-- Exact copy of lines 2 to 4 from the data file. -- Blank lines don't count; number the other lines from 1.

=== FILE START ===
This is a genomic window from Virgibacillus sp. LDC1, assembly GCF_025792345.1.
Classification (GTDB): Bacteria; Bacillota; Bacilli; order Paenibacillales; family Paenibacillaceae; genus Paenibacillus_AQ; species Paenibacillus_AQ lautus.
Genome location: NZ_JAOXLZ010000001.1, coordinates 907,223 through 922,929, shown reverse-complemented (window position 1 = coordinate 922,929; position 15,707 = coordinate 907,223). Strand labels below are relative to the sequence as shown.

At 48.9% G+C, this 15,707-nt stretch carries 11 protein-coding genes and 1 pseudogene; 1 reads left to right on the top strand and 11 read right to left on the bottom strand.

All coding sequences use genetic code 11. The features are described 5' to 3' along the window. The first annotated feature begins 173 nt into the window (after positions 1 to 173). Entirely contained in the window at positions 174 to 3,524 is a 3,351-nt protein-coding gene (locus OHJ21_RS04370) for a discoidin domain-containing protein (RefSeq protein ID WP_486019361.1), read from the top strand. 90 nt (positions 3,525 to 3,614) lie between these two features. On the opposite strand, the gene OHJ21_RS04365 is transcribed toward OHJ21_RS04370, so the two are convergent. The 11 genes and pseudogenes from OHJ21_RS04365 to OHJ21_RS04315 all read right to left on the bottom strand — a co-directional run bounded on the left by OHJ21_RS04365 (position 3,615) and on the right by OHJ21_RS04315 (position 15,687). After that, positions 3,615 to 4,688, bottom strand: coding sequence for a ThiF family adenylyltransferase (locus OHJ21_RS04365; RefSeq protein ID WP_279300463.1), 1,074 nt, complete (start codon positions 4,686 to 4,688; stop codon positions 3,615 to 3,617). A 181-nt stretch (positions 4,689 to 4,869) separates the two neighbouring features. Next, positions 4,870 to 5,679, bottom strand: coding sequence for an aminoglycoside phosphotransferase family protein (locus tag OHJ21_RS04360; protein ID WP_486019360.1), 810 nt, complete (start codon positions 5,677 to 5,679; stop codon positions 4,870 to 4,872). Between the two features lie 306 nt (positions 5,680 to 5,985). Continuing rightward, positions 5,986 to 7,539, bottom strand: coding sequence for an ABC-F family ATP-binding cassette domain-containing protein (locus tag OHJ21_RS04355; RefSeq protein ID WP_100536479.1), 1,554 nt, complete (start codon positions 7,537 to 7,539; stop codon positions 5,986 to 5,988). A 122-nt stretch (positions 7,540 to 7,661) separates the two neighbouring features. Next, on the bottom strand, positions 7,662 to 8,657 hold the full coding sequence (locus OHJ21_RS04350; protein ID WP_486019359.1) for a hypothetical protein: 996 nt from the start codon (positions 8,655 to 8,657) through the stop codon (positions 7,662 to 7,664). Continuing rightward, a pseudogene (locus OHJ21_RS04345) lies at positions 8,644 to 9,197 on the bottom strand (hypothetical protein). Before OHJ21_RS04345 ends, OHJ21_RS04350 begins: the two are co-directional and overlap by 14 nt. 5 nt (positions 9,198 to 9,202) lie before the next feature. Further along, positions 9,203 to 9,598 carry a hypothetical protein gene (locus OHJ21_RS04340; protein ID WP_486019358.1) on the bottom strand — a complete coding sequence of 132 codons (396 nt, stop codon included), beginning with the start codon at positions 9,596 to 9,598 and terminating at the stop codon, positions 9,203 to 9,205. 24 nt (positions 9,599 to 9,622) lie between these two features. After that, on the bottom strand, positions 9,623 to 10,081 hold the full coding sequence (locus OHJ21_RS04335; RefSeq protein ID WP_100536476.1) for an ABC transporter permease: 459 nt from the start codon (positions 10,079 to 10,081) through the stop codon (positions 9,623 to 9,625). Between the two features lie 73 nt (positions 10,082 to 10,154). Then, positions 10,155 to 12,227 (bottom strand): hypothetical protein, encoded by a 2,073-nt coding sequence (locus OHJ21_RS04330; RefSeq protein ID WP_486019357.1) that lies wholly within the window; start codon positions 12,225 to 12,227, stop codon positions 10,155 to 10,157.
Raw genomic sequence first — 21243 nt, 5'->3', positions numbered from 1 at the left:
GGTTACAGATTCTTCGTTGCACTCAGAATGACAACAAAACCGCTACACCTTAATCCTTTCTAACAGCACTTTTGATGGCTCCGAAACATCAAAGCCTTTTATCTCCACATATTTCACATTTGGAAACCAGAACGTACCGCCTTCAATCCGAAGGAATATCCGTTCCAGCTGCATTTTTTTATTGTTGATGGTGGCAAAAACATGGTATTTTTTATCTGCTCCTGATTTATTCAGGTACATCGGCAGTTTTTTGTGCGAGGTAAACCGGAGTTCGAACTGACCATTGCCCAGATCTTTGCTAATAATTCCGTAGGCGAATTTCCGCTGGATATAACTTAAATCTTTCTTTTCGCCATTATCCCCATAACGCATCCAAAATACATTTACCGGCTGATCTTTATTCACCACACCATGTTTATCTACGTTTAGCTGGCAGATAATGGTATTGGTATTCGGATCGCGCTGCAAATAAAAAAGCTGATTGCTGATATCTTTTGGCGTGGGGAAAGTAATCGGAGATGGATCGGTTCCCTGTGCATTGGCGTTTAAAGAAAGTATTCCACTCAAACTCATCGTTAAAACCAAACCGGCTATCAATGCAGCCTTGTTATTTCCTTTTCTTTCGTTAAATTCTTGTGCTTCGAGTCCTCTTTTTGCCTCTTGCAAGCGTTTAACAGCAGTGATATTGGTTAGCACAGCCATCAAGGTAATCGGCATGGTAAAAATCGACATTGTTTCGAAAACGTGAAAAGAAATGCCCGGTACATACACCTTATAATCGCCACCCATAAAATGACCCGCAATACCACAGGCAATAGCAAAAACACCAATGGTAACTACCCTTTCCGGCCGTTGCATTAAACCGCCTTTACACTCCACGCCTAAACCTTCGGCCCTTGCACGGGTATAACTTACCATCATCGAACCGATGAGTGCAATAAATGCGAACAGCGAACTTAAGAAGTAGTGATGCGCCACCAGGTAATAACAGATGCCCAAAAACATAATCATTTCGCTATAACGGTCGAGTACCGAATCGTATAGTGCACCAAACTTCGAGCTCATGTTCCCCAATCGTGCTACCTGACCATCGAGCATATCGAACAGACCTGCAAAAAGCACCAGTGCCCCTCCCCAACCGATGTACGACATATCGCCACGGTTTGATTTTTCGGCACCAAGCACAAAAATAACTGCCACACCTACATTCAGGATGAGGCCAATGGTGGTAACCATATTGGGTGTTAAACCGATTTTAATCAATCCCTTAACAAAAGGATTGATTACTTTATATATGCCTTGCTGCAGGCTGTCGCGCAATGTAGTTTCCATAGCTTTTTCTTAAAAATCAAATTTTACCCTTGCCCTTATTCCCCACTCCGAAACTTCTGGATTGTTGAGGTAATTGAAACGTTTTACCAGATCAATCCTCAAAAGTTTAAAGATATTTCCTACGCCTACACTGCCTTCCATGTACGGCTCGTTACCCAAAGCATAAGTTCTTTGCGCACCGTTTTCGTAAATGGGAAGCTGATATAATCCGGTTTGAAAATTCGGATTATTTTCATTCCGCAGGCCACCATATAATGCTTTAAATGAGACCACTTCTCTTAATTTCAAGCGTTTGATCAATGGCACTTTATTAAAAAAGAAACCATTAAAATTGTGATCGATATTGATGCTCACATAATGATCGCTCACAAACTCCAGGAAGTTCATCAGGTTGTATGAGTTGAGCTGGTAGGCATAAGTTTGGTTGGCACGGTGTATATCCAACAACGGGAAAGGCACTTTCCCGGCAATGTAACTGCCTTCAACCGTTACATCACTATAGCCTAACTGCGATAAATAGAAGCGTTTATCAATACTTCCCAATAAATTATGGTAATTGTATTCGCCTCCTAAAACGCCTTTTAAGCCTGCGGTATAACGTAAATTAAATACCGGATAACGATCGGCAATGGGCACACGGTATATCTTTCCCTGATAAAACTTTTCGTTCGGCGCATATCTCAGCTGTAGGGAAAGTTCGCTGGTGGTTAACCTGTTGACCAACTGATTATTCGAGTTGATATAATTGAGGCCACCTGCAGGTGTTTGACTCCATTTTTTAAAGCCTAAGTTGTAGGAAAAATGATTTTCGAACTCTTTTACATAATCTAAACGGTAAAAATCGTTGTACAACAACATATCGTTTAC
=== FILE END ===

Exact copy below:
Classification (GTDB): Bacteria; Bacillota; Bacilli; order Paenibacillales; family Paenibacillaceae; genus Paenibacillus_AQ; species Paenibacillus_AQ lautus.
Genome location: NZ_JAOXLZ010000001.1, coordinates 907,223 through 922,929, shown reverse-complemented (window position 1 = coordinate 922,929; position 15,707 = coordinate 907,223). Strand labels below are relative to the sequence as shown.

At 48.9% G+C, this 15,707-nt stretch carries 11 protein-coding genes and 1 pseudogene; 1 reads left to right on the top strand and 11 read right to left on the bottom strand.